Youth blog: Reflecting on the Beijing+25 Road in times of COVID-19

By Marwa Azelmat

Date: Saturday, July 11, 2020

Marwa Azelmat, feminist advocate from Morocco. Photo: Global Campus of Human Rights

“We are only as strong as our weakest health system”, said United Nations Secretary-General Antonio Guterres. As an invisible disease emerged on the scene, calling off major annual convenings, and shuttering schools, offices, and places of worship. A wind of madness unprecedentedly instilled the beginning of this decade, bringing some of the world’s most vibrant industries to a standstill. While the race for appropriate healthcare pushed everyone to work around the clock, some once-important agendas were left for a mere afterthought.

The year 2020 was declared as the women’s rights year[1], taking stock of milestone events in the feminist advocacy journey. Among others, 2020 marks the 25th anniversary of the Beijing Declaration and Platform for Action which rallied in 1995 over 30,000 participants around securing political will that was remarkable in breadth and making commitments that were historic in scope[2]. This progressive blueprint has not only served to advance gender equality but also laid out a comprehensive framework for change that brought out 12 critical areas of concern[3]. Fast-forward to today, the COVID-19 pandemic has become a knock-out blow to this hard-won experience where women and girls shoulder the gendered brunt of the outbreak. 

As cities went into lockdown, people called to social-distancing and main activities suspended, a tug of war between heightened domestic duties and already simmering patriarchal mindsets is playing out against women. While governments are sparing no effort to slow down the spread of the disease, timely responses to the rise of gender-based inequalities remain confined to headlines. And while a large share of citizens is navigating online platforms for a daily dose of health information, internet connectivity is still a luxury for nearly half the world, with women lagging behind. Amid the present-day turmoil, such far-reaching implications don’t occur in a vacuum, COVID-like disasters rather lay bare the existing frailties of our systems that are deeply rooted in context. Hence, the centrality of digital inequality, a coming together of digital technologies and social justice has never been more critical to the feminist discourse to providing an equitable lifeline[4] to everyone regardless of their gender along the lines of race, ability, religion to name just a few.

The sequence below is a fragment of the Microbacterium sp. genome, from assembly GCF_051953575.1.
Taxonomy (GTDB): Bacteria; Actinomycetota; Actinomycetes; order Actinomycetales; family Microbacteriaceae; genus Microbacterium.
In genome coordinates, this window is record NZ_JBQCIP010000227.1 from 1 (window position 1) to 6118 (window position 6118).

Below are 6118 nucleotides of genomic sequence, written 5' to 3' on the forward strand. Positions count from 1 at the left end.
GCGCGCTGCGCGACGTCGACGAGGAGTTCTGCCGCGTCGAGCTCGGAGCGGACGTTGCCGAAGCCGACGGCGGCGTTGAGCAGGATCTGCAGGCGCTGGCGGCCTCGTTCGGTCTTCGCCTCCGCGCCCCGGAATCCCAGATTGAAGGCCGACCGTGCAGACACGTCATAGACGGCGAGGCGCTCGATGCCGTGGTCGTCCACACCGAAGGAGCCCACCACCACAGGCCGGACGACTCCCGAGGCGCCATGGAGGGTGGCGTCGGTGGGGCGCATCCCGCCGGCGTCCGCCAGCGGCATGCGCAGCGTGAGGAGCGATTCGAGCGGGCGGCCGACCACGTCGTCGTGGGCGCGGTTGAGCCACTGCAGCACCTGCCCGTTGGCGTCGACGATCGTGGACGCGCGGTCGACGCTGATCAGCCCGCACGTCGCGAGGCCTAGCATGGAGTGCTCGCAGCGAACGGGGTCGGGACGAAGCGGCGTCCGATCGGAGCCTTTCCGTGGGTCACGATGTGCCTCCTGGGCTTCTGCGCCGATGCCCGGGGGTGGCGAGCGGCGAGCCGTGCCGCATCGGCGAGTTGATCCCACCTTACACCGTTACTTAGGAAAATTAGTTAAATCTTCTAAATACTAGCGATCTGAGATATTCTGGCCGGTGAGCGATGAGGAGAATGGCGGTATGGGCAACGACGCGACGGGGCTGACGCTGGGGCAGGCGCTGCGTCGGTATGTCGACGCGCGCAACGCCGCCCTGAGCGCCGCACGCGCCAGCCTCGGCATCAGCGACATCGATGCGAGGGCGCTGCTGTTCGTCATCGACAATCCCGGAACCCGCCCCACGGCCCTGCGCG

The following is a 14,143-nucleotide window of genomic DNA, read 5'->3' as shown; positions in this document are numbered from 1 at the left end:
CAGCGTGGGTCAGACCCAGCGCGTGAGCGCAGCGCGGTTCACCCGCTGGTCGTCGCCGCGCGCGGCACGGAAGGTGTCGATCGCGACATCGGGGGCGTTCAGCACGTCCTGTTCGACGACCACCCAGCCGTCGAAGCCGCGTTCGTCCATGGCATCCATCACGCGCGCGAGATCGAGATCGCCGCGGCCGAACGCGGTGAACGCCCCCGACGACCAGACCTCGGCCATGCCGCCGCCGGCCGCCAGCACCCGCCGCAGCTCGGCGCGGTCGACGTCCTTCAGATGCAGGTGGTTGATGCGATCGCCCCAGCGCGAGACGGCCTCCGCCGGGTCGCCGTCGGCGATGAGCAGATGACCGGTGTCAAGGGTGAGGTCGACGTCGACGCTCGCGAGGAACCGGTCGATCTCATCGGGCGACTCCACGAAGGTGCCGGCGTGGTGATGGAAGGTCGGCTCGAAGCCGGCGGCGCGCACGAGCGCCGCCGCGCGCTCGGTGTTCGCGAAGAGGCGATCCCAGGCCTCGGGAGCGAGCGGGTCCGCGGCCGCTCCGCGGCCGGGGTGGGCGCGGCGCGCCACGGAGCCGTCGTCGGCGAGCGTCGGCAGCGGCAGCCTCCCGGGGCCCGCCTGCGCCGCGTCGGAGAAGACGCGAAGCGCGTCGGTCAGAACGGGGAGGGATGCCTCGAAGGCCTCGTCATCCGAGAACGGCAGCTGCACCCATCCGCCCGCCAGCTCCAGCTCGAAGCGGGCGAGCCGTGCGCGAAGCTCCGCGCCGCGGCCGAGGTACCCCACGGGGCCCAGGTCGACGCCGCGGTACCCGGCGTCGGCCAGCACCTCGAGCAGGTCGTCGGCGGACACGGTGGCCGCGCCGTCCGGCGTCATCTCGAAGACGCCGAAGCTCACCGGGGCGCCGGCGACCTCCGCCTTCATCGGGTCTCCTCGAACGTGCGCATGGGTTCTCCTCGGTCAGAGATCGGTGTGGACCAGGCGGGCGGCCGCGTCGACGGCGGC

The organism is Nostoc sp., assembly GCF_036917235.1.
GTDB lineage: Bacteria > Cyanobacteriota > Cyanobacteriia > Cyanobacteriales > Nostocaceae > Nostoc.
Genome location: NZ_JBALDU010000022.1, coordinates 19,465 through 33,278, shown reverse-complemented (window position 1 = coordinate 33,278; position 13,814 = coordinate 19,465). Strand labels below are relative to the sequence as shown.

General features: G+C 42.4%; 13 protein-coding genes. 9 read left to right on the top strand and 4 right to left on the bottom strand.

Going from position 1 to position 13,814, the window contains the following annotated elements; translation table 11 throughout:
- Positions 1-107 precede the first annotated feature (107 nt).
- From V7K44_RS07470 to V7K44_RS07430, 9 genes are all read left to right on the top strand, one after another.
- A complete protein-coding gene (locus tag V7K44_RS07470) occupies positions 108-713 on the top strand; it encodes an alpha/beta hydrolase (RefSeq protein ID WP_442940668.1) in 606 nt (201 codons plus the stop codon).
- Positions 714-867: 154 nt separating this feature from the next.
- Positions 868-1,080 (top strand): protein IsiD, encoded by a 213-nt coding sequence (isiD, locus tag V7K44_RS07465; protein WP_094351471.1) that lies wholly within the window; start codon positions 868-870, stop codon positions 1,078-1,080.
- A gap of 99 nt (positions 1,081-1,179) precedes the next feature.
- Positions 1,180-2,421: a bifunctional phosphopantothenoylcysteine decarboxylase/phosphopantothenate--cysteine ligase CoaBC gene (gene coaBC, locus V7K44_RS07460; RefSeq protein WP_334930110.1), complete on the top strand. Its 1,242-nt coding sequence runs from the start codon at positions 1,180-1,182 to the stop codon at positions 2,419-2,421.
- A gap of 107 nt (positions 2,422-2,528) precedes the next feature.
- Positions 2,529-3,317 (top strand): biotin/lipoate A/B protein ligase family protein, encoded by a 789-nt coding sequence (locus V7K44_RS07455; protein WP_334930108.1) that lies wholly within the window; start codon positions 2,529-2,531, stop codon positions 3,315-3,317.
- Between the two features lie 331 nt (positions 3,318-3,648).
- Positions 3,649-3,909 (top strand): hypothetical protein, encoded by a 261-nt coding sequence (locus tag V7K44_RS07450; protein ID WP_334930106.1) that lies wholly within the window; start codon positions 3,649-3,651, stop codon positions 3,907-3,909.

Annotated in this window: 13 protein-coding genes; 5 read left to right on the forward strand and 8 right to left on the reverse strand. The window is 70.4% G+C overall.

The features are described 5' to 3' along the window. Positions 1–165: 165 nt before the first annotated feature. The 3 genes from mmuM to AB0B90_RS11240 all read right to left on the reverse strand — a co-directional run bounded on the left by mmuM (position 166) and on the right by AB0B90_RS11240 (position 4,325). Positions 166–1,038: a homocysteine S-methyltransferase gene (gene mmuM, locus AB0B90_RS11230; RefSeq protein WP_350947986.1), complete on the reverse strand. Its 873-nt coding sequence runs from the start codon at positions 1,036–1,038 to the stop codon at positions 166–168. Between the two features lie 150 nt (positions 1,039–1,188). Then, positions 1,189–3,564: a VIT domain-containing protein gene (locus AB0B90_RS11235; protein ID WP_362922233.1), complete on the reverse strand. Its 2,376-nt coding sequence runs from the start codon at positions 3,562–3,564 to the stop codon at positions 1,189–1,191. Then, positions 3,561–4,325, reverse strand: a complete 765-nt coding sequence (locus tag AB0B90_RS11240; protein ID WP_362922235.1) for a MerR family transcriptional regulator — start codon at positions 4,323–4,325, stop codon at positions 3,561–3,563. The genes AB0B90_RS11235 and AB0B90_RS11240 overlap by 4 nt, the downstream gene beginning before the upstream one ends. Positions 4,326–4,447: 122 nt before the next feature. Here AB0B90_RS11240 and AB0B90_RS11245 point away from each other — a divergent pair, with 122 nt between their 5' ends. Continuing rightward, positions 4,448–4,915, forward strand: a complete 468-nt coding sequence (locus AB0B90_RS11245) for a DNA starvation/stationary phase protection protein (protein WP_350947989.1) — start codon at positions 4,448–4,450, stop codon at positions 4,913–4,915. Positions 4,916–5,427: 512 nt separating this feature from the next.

Just as SARS informed Asia’s response to COVID-19, this crisis should not be allowed to go to waste. 2020 hasn’t lived up to its feminist strides when it has born witness to a long-running shadow pandemic[5] the international community can no longer afford to ignore. Violence against women and girls is not the only elephant in the room. Establishing an internet that doesn’t exacerbate existing unequal power dynamics sounds like a primary turning point of the bump in virtual traffics[6], as the heightened demand on digital communications takes a disproportionate toll on women’s access to social services including vital information about their sexual and reproductive health and rights.

The Beijing road has not finished yet, though it might be shambling off down the way, nevertheless, we’ve never lost the momentum nor the willingness to build a world where women and girls can find freedom and keep it. Against the backdrop of the coronavirus disease, building a safe world online has to become a top priority. Embedding ICTs in the Beijing+25 consultation process as a subset of inequality rather than a special case, will contribute to tap into the vast potential women can bring about if they are to own their digital bodies and assert their agency online. Further, leveraging the digitization of the judiciary is a single step that would come a long way accounting for the importance to have emergency support at fingertips for violence casualties and other silenced voices.

The next years would be decisive for the gender equality pipeline, hence, each policy reform should be well thought of in terms of sustainability, flexibility, and risk mitigation. Otherwise, it would be like running blindfolded in a labyrinth looking for the nearest exit. Maybe, by sheer coincidence, we might find a collective way out, however, women’s rights can never be left to hazard. They matter in both physical and virtual setting and represent the lungs of the societies.

Marwa Azelmat is a feminist advocate and an IT engineer from Morocco. She has worked in the development of programmes and policies addressing violent extremism and gender through the implementation of the Sustainable Development Goals. She has conducted research and advocacy work on women’s digital rights and online gender-based violence. She is a member of UN Women’s Youth Gender Innovation Agora.




[3] Ibid

[4] Deborah Brown,